Anyway, back to the topic. I'm not following what you're saying about how the diagonal bracing would be any different than if it was inline with the LCA. Would the JJ's at the frame not allow enough lateral movement of the axle so that the track bar/drag link wouldn't bind? From looking at the clayton kit, the axle ends are simple bushings that allow the axle to pivot around an axis parallel to the axle centerline, and when both UCAs and LCAs are attached, this prevents the axle from pivoting around that axis at all. Correct me if I'm wrong, because I'm still new to this whole thing, but that is my understanding of it.

    As for the bending load on the center of the LCA, how would you brace that so that it doesn't see that load? Move the mount closer to the frame, so that the UCA is almost as long as the LCA?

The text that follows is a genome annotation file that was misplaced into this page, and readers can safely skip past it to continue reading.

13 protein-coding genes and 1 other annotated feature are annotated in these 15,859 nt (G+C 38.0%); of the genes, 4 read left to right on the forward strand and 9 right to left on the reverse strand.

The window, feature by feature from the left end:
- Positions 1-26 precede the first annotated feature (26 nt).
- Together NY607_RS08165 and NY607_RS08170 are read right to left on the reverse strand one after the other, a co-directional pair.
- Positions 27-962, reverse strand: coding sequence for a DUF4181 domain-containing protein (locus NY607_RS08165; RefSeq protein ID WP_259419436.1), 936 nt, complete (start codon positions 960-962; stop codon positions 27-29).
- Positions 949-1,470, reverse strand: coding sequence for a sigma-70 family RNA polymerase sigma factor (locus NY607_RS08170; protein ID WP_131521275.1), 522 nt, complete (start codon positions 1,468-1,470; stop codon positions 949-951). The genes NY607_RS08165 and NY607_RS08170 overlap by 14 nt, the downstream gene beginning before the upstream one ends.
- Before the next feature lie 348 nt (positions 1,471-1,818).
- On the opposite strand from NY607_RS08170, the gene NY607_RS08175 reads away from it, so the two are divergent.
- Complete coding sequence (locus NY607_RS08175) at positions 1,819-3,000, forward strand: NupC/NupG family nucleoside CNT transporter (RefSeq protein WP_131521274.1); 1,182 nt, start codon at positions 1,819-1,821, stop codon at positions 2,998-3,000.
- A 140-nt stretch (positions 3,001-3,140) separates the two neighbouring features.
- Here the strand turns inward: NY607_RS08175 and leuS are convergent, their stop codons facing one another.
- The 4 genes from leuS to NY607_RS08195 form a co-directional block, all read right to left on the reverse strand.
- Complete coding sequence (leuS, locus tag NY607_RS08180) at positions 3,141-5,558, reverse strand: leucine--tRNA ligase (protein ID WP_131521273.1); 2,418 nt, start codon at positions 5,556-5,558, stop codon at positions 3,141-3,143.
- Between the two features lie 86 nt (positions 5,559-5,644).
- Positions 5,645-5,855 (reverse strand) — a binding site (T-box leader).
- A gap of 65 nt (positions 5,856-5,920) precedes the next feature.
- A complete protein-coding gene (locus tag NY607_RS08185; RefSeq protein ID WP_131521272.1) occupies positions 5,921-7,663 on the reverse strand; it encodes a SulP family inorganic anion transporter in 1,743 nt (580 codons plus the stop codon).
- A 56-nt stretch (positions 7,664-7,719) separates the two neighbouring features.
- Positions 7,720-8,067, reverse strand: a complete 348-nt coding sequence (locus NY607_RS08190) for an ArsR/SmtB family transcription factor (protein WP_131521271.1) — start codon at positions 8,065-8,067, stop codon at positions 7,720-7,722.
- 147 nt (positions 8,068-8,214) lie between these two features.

17. k5redneck

    k5redneck 1/2 ton status

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    i have a friend that has a 88 2wd truck that is running 1/2 ton dodge coils with a 4 link to a dana 44. it u want pics i will post them.
     
  18. thezentree

    thezentree 3/4 ton status

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    Yea, please do.
     
  19. ntsqd

    ntsqd 1/2 ton status